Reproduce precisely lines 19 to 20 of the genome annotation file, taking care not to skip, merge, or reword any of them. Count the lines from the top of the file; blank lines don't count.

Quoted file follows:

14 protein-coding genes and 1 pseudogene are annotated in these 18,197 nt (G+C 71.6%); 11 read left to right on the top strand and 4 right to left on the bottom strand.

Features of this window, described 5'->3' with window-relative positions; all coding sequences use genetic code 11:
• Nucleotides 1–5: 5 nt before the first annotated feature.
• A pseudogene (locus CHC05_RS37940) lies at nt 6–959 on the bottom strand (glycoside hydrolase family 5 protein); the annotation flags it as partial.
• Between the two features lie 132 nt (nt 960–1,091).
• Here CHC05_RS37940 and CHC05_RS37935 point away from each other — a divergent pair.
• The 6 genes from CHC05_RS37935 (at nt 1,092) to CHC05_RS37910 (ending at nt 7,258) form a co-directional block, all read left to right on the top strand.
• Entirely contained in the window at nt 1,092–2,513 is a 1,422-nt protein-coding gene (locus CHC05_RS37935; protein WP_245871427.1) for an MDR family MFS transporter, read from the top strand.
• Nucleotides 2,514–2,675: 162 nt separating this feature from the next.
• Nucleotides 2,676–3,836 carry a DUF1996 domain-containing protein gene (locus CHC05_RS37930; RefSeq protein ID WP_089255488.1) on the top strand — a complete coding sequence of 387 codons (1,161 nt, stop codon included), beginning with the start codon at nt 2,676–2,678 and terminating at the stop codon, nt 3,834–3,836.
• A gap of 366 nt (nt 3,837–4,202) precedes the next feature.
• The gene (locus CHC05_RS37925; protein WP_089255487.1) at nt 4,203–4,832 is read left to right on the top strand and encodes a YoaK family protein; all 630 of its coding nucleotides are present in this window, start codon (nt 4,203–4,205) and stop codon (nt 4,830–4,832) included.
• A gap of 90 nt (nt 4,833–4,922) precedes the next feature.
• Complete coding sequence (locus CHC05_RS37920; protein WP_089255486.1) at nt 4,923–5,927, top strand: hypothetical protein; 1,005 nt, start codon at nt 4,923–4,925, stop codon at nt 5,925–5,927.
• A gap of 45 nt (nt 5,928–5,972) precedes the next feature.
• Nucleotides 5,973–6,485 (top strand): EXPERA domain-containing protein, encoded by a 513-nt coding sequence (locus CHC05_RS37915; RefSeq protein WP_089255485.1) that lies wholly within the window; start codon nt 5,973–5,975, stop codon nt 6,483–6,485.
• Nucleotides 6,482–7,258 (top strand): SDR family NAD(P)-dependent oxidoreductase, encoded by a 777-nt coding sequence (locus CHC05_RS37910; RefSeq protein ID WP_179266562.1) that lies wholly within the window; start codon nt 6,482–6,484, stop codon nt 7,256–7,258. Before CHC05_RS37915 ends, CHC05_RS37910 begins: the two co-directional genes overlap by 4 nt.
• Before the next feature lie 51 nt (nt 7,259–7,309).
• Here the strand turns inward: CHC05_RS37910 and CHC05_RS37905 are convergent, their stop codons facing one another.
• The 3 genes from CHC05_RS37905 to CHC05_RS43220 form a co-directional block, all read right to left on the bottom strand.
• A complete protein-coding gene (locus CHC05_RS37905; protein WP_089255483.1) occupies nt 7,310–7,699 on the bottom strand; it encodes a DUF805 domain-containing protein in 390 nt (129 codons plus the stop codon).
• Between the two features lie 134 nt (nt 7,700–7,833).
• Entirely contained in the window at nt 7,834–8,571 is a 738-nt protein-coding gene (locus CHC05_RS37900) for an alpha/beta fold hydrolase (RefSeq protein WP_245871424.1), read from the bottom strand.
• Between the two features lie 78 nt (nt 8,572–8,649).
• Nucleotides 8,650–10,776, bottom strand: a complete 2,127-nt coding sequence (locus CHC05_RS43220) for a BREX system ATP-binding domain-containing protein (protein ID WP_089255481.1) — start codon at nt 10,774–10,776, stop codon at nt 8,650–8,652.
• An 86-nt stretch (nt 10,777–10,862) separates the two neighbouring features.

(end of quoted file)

• Here the strand turns inward: CHC05_RS37910 and CHC05_RS37905 are convergent, their stop codons facing one another.
• The 3 genes from CHC05_RS37905 to CHC05_RS43220 form a co-directional block, all read right to left on the bottom strand.